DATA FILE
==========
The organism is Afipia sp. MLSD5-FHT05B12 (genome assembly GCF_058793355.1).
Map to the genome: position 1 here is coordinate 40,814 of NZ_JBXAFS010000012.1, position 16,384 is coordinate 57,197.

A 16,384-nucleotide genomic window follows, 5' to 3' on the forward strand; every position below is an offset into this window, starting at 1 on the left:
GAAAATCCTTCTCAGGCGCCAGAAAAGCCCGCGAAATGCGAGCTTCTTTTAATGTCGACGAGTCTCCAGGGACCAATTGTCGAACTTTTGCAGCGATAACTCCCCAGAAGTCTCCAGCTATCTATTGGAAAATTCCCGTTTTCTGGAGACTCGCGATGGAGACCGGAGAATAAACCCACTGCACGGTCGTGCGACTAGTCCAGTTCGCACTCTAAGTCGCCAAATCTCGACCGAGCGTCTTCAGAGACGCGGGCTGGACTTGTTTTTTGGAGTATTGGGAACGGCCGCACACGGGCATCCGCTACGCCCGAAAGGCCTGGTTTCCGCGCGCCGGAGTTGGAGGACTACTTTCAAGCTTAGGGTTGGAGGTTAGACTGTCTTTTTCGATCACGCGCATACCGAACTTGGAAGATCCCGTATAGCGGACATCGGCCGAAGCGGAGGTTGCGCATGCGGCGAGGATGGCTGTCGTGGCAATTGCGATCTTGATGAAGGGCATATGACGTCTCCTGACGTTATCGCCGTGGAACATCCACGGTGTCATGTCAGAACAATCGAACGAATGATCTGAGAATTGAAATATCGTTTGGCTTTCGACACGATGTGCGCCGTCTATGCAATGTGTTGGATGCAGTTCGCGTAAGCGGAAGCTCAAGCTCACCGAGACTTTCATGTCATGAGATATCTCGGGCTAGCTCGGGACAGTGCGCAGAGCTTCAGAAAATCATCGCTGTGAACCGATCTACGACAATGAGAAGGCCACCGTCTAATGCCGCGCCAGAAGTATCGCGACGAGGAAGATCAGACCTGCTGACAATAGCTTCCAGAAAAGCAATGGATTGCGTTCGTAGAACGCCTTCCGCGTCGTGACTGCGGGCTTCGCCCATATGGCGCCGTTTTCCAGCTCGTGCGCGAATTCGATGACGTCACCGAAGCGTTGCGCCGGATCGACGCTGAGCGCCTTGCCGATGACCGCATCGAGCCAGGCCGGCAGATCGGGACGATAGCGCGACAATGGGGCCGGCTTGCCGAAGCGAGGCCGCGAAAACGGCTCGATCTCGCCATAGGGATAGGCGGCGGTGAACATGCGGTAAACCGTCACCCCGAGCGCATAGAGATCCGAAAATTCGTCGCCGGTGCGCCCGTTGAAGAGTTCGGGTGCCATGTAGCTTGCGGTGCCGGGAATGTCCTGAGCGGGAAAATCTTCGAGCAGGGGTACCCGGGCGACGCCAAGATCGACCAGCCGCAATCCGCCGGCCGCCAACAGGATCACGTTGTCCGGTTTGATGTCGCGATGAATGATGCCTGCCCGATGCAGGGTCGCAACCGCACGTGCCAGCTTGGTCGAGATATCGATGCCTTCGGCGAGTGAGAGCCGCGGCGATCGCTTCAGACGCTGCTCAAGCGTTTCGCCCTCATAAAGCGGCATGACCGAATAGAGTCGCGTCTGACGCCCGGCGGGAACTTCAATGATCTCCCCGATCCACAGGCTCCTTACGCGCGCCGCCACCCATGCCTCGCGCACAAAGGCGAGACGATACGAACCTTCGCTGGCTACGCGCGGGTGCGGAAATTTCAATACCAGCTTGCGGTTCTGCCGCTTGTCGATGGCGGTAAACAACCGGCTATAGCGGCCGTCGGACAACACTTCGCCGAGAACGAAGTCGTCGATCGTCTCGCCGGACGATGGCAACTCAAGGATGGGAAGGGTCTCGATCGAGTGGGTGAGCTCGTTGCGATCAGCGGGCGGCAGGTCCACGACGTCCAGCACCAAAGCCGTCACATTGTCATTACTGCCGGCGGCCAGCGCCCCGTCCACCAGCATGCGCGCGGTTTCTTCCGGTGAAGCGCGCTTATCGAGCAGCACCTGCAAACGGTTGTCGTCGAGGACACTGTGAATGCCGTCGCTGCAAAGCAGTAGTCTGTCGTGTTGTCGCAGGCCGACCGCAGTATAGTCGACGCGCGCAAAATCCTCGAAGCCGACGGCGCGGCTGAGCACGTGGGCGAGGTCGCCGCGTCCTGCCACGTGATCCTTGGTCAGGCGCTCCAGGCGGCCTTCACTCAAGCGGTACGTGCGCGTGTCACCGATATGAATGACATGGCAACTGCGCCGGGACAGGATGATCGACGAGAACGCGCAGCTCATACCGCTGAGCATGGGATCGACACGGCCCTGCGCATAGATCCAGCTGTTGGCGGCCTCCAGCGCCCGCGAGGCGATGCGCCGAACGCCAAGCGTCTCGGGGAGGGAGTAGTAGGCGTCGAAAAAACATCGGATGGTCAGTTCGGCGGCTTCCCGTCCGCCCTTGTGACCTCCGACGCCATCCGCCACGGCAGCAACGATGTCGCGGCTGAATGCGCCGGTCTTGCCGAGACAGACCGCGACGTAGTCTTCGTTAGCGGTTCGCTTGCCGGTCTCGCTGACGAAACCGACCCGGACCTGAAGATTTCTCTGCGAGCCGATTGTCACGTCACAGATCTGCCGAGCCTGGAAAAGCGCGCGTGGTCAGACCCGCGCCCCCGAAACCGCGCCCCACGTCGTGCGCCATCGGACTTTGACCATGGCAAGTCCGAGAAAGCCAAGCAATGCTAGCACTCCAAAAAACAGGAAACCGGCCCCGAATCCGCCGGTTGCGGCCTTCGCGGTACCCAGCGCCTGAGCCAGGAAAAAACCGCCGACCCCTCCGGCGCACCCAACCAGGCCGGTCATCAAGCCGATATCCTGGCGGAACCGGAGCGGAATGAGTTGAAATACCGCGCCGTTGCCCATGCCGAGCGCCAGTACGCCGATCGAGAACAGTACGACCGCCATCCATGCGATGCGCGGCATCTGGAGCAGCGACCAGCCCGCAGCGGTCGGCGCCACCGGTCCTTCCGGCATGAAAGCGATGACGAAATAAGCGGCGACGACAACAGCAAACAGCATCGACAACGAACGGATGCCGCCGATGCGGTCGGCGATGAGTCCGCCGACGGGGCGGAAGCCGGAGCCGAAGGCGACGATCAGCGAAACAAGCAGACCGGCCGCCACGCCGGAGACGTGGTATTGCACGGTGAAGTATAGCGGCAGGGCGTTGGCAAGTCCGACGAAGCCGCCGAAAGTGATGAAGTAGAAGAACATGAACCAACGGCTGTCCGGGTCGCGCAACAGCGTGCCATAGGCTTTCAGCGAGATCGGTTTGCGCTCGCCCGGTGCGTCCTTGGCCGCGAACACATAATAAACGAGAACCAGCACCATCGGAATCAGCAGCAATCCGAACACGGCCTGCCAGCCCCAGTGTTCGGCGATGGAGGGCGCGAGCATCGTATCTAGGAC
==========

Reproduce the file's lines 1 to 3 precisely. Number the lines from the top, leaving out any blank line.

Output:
The organism is Afipia sp. MLSD5-FHT05B12 (genome assembly GCF_058793355.1).
Map to the genome: position 1 here is coordinate 40,814 of NZ_JBXAFS010000012.1, position 16,384 is coordinate 57,197.

A 16,384-nucleotide genomic window follows, 5' to 3' on the forward strand; every position below is an offset into this window, starting at 1 on the left: